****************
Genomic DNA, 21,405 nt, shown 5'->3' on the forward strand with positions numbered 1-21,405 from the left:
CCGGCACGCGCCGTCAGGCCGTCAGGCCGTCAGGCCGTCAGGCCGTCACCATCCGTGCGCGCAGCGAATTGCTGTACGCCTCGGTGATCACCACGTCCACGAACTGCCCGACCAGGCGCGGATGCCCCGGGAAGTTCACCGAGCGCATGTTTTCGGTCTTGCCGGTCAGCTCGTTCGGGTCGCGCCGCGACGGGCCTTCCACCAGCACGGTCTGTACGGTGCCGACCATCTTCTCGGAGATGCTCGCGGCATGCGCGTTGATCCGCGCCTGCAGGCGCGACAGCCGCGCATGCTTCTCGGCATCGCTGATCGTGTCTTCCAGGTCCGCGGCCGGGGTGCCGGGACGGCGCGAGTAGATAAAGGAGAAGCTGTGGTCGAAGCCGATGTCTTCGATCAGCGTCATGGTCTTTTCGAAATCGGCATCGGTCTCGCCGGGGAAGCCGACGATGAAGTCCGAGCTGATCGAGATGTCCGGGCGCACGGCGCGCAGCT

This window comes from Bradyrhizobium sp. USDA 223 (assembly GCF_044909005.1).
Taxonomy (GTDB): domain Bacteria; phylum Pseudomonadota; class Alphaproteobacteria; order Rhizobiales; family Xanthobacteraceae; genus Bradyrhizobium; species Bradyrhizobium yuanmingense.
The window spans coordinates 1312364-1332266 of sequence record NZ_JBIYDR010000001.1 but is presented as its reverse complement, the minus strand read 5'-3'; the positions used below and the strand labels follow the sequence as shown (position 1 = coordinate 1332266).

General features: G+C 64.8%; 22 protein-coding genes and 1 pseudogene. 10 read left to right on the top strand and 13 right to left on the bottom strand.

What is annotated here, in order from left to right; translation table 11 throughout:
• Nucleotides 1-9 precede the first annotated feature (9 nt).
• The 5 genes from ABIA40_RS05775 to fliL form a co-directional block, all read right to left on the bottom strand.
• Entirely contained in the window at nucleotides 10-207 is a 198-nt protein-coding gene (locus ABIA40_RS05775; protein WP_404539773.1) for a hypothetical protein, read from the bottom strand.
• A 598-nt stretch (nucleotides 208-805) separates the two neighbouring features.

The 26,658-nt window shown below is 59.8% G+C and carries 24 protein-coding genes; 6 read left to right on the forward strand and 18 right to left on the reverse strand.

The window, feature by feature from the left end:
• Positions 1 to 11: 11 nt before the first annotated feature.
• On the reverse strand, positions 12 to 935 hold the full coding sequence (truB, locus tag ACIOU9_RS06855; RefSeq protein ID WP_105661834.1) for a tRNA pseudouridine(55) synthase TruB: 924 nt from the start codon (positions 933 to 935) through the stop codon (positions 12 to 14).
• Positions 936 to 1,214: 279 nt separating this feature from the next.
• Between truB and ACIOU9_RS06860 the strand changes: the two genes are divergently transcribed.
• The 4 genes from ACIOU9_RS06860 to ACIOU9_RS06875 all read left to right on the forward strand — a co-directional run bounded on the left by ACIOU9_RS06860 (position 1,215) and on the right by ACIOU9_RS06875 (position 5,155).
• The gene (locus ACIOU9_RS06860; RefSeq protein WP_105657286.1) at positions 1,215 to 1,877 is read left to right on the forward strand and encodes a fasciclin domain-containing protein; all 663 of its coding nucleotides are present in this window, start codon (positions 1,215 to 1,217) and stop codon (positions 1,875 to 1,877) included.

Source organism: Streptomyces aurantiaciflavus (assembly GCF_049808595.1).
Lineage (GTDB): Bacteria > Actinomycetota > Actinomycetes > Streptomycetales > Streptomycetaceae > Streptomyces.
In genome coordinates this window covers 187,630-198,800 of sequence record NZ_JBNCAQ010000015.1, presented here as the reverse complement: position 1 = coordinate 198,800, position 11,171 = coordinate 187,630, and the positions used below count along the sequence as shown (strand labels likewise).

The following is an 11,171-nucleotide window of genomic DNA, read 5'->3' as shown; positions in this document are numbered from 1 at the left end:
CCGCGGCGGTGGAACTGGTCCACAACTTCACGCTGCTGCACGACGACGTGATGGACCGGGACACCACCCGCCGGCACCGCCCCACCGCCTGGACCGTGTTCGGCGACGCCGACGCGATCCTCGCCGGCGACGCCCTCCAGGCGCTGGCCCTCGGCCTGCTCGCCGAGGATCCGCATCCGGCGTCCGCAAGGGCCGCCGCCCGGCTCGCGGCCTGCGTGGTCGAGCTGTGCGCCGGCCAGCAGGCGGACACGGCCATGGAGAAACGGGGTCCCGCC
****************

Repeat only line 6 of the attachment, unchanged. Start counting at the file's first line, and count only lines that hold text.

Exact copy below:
General features: G+C 64.8%; 22 protein-coding genes and 1 pseudogene. 10 read left to right on the top strand and 13 right to left on the bottom strand.